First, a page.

3.Push down with your feet and pull up on your chair for about 5 seconds
4.Relax for ten seconds
5.Repeat the procedure four or five times Deep breathing

1.Sit straight up in your chair using good posture.
2.Inhale slowly through your nose.
3.As you inhale, fill the bottom of your lungs first, and work your way up to the top of your lungs.
4.Hold your breath for a few seconds
5.Exhale slowly through your mouth
6.Wait a few seconds and repeat the cycle The palming method

1. Close and cover your eyes with the center of the palms of your hands.
2. Prevent your hands from touching your eyes by placing the lower parts of your palms o your cheekbones and your fingers on your forehead. No part of your hand should touch your eyes.
3. Think of some real or imaginary peaceful place. Mentally visualize this scene as if you were there actually seeing through with your eyes.
4. Visualize this relaxing scene for ten to twenty seconds. Study habits for visual learners

o Always have the "big picture"
o When trying to remember things, close your eyes to get a picture or image of the information to facilitate recall or use flash cards
o Use mind or concept maps
o Look for alternative sources of visual material when you study videos, overheads and PowerPoint demonstrations, graphs, maps, and media programs
o Use technology: internet, You tube, videos, etc.
o Illustrate your notes with images and graphs
o Use color highlighters to emphasize important material Study habits for Kinesthetic learners
No "performer" would prepare for the big event without a training program and schedule.

o Develop routines and habits for learning Schedule when you study, what you study (begin with easier subject matter to build confidence)
o Learn by trial and error Ask for real-life examples
o Seek out courses with labs and field trips
o Involve all of your senses in learning. Use your hands to explain things; your body to act things out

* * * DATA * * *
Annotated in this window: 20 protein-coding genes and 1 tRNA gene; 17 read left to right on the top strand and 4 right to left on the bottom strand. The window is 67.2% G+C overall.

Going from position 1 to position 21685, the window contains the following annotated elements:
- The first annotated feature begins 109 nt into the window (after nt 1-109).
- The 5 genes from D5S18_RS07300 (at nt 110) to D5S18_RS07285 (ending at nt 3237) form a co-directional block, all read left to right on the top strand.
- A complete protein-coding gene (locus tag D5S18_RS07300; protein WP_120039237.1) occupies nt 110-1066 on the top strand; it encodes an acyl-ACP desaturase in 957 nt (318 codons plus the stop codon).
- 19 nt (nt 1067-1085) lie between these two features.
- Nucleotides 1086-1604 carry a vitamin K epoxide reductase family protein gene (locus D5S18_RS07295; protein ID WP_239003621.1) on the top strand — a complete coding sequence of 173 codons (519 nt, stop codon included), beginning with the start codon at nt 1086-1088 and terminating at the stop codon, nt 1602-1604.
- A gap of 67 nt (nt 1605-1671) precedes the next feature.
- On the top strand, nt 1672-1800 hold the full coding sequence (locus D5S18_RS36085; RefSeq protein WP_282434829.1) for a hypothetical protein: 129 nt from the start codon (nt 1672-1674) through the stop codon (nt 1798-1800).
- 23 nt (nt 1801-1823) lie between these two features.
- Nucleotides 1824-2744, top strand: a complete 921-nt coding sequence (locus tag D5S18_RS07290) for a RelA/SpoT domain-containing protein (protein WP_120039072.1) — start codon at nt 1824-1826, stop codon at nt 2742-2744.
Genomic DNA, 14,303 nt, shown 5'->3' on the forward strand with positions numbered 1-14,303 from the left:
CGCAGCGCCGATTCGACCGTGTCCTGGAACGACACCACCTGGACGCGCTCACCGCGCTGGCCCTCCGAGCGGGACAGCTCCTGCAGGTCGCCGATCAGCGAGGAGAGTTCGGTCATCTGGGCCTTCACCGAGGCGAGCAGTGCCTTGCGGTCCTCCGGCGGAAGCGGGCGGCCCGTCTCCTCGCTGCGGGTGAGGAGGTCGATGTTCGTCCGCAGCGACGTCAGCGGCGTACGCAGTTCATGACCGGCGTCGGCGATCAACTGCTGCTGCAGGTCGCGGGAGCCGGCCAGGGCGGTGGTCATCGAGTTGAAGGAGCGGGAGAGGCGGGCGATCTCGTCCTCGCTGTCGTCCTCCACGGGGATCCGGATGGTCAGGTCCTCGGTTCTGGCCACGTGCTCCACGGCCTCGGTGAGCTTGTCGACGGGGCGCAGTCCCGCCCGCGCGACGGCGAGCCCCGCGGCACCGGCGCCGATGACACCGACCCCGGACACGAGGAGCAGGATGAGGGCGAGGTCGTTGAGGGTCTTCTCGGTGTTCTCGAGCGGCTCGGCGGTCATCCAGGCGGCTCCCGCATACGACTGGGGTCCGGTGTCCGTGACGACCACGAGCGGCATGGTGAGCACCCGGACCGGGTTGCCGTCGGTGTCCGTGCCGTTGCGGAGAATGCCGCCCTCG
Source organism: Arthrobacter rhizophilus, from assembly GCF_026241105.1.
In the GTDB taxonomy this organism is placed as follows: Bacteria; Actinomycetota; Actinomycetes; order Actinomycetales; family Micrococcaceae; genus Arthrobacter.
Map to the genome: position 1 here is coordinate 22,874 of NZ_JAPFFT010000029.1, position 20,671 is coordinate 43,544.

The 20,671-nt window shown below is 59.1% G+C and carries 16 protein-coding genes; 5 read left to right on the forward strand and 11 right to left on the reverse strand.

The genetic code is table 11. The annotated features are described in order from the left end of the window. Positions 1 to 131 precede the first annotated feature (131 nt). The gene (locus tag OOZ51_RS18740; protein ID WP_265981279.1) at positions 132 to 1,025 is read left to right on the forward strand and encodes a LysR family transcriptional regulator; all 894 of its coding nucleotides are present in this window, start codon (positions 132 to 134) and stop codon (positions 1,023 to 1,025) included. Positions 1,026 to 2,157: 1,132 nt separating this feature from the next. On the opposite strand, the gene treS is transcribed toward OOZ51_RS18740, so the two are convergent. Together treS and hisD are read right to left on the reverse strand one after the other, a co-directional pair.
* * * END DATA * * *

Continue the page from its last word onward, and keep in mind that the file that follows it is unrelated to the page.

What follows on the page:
o Use concept mapping
o Use technology to take advantage of your hand-eye coordination Multi-media technology Developing self-discipline Self-discipline can be considered a type of selective training, creating new habits of thought, action, and speech toward improving yourself and reaching goals. Schedule a small task for a given time of the day;

Scheduling helps you focus on your priorities. By focusing on starting tasks rather than completing them, you can avoid procrastination.

• Schedule a task and hold to its time; Avoid acting on impulse.
• Track your progress; At the end of the allotted time, keep a record of accomplishment that builds over time. Harness the power of routine.
Allocate a specific time period each day of the week for that task.
Hold firm.
Don't set a goal other than time allocation, simply set the habit of routine.
Apply this technique to your homework or your projects, you will be on your way to getting things done Advantage: When you have a clear idea as to what you want to achieve for the day at its start, the chances are very high that you will be able to proactively accomplish the tasks. Writing or sketching out the day helps. The key to overcoming procrastination is just to get yourself in motion. It doesn't matter how small, easy, or simple that motion is--just do any little bit of action. Any big project is just a bunch of little actions strung together, one building on the last. So, if you can just get going in any way at all, you're on your way. Here are some examples to get your wheels turning:
-If you want to study, but don't feel like it, just start reading over some pages of the subject
- Do an internet search: videos, Wikipedia, articles, etc.
-Tell a friend about what you want to study and have them ask you about it. Scheduling Procrastination Motivation Turn your motivation into Intrinsic Motivation:
In everything you do include:
-Your goals
-Your values
- Your interests
I want to learn to type or text faster to communicate with my friends. What benefit will you find in continuing your education? Independence, intellectual pursuits, sports/athletic, religion, creativity, new friends, dating, other.
Curiosity is your desire to learn about something. In “one or two words”, what topic or subject would you really like to learn about?
This subject should help you fill a need that you have.
Why do you think learning about it is important to you? Concentration Concentration: the ability to direct your thinking Tips:
Center yourself in silence
"Here I study"
Stick to a routine
Change topics
Vary your study activities
Take regular, scheduled breaks
Rewards Study hard subjects at peak energy times;
easier ones later. Visualize My daily schedule Studying Index card system 1. Write each question or term on the back of an index card
2. On the front of each index card, write an answer or an explanation for the question or term on the back.